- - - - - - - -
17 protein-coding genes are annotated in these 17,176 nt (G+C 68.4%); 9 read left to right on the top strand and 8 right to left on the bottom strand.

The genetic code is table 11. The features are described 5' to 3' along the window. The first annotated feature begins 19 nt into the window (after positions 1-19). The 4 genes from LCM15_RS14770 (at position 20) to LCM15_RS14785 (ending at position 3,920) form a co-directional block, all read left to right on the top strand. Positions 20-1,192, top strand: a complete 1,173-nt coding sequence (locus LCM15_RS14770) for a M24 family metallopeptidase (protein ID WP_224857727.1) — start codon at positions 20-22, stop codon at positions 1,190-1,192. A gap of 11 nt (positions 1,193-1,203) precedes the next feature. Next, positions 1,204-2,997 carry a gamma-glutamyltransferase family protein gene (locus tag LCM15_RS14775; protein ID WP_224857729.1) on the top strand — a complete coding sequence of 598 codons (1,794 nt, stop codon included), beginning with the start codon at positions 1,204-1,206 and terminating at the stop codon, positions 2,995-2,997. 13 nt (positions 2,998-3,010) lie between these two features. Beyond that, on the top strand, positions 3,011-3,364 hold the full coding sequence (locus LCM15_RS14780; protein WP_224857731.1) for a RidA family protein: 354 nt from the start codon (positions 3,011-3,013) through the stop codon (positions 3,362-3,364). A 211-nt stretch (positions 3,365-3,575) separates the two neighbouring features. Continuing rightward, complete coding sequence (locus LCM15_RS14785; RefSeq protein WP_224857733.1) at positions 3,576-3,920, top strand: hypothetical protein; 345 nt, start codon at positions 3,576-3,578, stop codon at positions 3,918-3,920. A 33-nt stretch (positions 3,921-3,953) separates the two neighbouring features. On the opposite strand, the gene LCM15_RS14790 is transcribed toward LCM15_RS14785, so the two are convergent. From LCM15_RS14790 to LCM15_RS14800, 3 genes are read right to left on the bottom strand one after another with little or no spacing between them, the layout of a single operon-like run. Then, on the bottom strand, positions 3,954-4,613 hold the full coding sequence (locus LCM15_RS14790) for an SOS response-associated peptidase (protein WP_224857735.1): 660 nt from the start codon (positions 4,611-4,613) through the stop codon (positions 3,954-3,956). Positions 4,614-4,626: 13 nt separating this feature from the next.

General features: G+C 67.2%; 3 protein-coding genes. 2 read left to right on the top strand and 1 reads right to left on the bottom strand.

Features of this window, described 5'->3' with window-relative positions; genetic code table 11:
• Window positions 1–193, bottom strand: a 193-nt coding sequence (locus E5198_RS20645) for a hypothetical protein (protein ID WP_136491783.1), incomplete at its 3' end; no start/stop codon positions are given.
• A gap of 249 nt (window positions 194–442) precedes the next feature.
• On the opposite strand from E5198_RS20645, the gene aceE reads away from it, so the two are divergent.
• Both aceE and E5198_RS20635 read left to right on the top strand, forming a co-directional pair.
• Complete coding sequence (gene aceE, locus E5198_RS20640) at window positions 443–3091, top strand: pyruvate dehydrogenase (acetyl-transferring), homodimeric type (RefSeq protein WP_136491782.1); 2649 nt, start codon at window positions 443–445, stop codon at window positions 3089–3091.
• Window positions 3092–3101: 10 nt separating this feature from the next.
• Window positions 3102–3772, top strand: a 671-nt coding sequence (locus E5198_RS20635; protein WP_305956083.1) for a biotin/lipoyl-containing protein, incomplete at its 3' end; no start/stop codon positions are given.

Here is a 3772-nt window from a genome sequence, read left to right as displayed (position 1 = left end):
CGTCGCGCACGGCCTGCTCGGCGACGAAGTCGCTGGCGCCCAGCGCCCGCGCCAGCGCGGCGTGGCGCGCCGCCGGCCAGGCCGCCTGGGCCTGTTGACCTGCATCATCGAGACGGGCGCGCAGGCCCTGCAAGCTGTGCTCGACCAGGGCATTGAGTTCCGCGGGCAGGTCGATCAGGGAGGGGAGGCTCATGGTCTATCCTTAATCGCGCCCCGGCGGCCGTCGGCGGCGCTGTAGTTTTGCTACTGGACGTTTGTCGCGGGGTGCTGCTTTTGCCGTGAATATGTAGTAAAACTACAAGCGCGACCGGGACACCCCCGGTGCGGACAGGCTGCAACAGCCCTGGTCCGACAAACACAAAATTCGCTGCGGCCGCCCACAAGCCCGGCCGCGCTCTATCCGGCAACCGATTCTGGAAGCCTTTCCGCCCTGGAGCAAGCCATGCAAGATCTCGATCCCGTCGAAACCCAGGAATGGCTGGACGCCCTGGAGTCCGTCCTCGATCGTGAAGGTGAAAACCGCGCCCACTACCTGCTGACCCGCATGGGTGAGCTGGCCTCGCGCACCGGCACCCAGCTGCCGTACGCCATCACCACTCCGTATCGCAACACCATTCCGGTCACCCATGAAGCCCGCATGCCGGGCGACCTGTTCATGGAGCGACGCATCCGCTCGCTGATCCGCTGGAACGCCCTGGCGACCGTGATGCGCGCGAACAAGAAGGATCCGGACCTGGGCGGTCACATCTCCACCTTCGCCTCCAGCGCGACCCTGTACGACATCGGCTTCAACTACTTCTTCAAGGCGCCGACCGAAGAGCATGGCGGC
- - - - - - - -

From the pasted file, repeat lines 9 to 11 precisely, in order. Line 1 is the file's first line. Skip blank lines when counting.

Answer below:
• Complete coding sequence (gene aceE, locus E5198_RS20640) at window positions 443–3091, top strand: pyruvate dehydrogenase (acetyl-transferring), homodimeric type (RefSeq protein WP_136491782.1); 2649 nt, start codon at window positions 443–445, stop codon at window positions 3089–3091.
• Window positions 3092–3101: 10 nt separating this feature from the next.
• Window positions 3102–3772, top strand: a 671-nt coding sequence (locus E5198_RS20635; protein WP_305956083.1) for a biotin/lipoyl-containing protein, incomplete at its 3' end; no start/stop codon positions are given.